when he woke up, it was going to be the same thing, and I was scared when he took me to the truck stop that night it was going to be worse than he had ever been. I just couldn’t take it no more. There ain’t no way, even if it means going to prison. It’s better than living in that. That’s worse hell than anything.


Two expert witnesses in forensic psychology and psychiatry testified after examining the defendant. Based on their testimony, the defendant fit and exceeded “the profile, of an abused or battered spouse.” Dr. William Tyson stated that the defendant’s situation had become “torture, degradation and reduction to an animal level of existence, where all behavior was marked by survival.” Dr. Tyson also stated, “Mrs. Norman didn’t leave because she believed, fully believed that escape was totally impossible. . . . She fully believed that Norman was invulnerable to the law and to all social agencies that were available; that nobody could withstand his power. As a result, there was no such thing as escape.” He analogized the defendant’s situation to the Second World War and the Korean War. Id.

Dr. Robert Rollins conducted a psychiatric evaluation on the defendant and determined that she suffered from “abused spouse syndrome.” Dr. Rollins defined “abused spouse syndrome” as follows:

A situation where one spouse has achieved almost complete control and submission of the other by both psychological and physical domination. It’s, to start with, it’s usually seen in the females who do not have a strong sense of their own adequacy who do not have a lot of personal or occupational resources; its usually associated with physical abuse over a long period of time, and the particular characteristics that interest us are that the abused spouse comes to believe that the other person is in complete control; that they themselves are worthless and they cannot get away; that there’s no rescue from the other person.


Procedural History
The trial court convicted the defendant of voluntary manslaughter and she appealed. Based on the evidence presented that the defendant exhibited battered wife syndrome, the court of appeals decided that a jury could have found that the killing of her husband was justified as an act of perfect self-defense. The court of appeals reversed the trial court’s judgment and remanded for a new trial, instructing the lower court to give the jury a perfect self-defense instruction. Id.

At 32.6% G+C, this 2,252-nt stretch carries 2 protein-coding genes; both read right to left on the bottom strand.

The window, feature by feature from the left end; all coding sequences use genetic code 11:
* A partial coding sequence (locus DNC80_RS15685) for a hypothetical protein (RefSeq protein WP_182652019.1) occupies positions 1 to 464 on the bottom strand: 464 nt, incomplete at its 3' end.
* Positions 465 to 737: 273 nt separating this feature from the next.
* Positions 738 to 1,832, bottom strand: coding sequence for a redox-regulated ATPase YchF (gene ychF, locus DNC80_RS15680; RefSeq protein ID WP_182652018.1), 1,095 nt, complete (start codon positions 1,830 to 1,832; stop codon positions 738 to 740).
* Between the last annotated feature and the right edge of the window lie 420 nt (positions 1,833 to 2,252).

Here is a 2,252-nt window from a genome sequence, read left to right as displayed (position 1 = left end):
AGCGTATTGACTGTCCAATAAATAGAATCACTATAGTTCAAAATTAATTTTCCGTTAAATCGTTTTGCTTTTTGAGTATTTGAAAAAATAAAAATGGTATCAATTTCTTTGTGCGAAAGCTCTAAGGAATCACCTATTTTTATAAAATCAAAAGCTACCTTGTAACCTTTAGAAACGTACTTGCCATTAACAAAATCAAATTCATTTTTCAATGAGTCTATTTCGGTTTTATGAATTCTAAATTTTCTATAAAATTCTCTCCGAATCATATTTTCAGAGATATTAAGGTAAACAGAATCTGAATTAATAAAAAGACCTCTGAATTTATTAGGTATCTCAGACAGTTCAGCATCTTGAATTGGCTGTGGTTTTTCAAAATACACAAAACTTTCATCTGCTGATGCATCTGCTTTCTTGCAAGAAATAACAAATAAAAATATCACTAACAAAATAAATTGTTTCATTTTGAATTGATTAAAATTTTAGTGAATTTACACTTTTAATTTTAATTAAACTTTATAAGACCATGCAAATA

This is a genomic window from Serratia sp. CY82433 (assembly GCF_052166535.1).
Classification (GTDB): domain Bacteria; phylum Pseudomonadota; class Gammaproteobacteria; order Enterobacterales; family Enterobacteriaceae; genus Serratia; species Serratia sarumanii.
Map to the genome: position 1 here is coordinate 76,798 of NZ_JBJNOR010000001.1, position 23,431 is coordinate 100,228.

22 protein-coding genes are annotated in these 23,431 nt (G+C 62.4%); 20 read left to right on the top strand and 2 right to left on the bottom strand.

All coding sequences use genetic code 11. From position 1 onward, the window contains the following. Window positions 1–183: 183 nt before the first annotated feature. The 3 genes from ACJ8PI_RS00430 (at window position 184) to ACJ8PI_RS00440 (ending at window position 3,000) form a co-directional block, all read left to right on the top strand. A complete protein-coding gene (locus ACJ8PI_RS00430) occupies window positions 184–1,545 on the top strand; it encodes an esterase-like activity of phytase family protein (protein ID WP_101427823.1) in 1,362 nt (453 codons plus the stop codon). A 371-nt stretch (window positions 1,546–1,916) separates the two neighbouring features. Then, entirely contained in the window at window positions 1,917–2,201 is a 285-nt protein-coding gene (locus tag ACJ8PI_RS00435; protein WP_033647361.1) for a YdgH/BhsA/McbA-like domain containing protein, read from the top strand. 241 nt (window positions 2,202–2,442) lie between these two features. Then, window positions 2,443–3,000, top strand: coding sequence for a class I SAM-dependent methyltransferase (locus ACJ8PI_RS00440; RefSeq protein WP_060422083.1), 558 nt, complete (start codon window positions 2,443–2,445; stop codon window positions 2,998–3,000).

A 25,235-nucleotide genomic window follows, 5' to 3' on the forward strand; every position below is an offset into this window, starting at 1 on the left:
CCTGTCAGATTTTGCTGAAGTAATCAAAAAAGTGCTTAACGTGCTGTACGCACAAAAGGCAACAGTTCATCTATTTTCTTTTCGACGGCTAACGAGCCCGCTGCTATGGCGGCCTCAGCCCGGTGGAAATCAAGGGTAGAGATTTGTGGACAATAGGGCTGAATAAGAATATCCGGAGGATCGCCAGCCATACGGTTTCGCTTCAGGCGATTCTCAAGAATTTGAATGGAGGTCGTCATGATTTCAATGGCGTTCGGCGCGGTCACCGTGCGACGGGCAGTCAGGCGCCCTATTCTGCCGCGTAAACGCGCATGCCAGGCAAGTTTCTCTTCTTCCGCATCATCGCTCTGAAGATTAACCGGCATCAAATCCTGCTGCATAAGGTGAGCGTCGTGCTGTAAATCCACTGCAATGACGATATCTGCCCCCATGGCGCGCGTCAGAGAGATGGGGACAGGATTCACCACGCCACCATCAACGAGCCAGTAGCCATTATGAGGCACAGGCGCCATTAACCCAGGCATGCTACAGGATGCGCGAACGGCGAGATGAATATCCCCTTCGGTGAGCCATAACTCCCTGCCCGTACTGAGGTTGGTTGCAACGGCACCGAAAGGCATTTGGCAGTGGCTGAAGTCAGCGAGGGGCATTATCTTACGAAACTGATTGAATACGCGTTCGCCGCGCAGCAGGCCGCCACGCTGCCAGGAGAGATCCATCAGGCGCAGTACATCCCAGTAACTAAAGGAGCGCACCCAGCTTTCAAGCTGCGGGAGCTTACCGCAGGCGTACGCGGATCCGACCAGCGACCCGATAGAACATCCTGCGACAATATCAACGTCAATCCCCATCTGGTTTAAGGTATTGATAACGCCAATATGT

The court, in the new trial, decided that the defendant was not entitled to a jury instruction on either perfect or imperfect self-defense. The trial court reasoned that there was no need for the instructions unless there was evidence introduced that tended to show that “at the time of the killing the defendant reasonably believed herself to be confronted by circumstances which necessitated her killing her husband to save herself from imminent death or great bodily harm.” State v. Norman, 378 S.E.2d 8, 19 (N.C. 1989).

The jury found the defendant guilty of voluntary manslaughter, and the court stated that the law of self-defense “has required that a defendant claiming that a homicide was justified and, as a result, inherently lawful by reason of perfect self-defense must establish that she reasonably believed at the time of the killing she otherwise would have immediately suffered death or great bodily harm.” The imminence requirement, according to the court, ensures that deadly force will be used only as a last resort and for self-preservation. It also requires that the defendant reasonably believed that without deadly force, the act would have occurred and caused death or greatly bodily harm. State v. Watkins, 283 N.C. 504 (1973).

The court referred to Black’s Law Dictionary for the definition of imminence: “immediate danger, such as must be instantly met, such as cannot be guarded against by calling for the assistance of others or the protection of the law.” Imminence, Black’s Law Dictionary (5th ed. 1979)